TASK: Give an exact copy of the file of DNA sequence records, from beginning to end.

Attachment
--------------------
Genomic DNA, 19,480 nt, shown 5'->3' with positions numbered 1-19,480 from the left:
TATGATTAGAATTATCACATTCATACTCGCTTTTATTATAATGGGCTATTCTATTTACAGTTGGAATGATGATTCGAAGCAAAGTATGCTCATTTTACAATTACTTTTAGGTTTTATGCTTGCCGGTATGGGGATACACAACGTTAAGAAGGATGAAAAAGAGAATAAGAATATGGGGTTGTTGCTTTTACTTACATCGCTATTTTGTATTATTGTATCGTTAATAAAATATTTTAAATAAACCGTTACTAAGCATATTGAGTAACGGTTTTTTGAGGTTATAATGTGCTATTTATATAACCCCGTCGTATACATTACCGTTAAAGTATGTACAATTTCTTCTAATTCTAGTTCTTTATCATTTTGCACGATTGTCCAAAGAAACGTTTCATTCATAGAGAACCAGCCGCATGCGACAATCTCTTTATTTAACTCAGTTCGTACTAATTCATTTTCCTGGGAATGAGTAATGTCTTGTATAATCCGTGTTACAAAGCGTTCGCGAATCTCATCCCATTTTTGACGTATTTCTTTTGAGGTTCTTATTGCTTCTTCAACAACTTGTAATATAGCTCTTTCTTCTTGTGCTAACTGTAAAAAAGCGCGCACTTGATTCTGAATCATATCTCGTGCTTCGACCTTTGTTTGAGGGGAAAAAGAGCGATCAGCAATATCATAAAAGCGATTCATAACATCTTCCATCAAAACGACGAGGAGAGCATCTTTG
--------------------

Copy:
Genomic DNA, 19,480 nt, shown 5'->3' with positions numbered 1-19,480 from the left:
TATGATTAGAATTATCACATTCATACTCGCTTTTATTATAATGGGCTATTCTATTTACAGTTGGAATGATGATTCGAAGCAAAGTATGCTCATTTTACAATTACTTTTAGGTTTTATGCTTGCCGGTATGGGGATACACAACGTTAAGAAGGATGAAAAAGAGAATAAGAATATGGGGTTGTTGCTTTTACTTACATCGCTATTTTGTATTATTGTATCGTTAATAAAATATTTTAAATAAACCGTTACTAAGCATATTGAGTAACGGTTTTTTGAGGTTATAATGTGCTATTTATATAACCCCGTCGTATACATTACCGTTAAAGTATGTACAATTTCTTCTAATTCTAGTTCTTTATCATTTTGCACGATTGTCCAAAGAAACGTTTCATTCATAGAGAACCAGCCGCATGCGACAATCTCTTTATTTAACTCAGTTCGTACTAATTCATTTTCCTGGGAATGAGTAATGTCTTGTATAATCCGTGTTACAAAGCGTTCGCGAATCTCATCCCATTTTTGACGTATTTCTTTTGAGGTTCTTATTGCTTCTTCAACAACTTGTAATATAGCTCTTTCTTCTTGTGCTAACTGTAAAAAAGCGCGCACTTGATTCTGAATCATATCTCGTGCTTCGACCTTTGTTTGAGGGGAAAAAGAGCGATCAGCAATATCATAAAAGCGATTCATAACATCTTCCATCAAAACGACGAGGAGAGCATCTTTG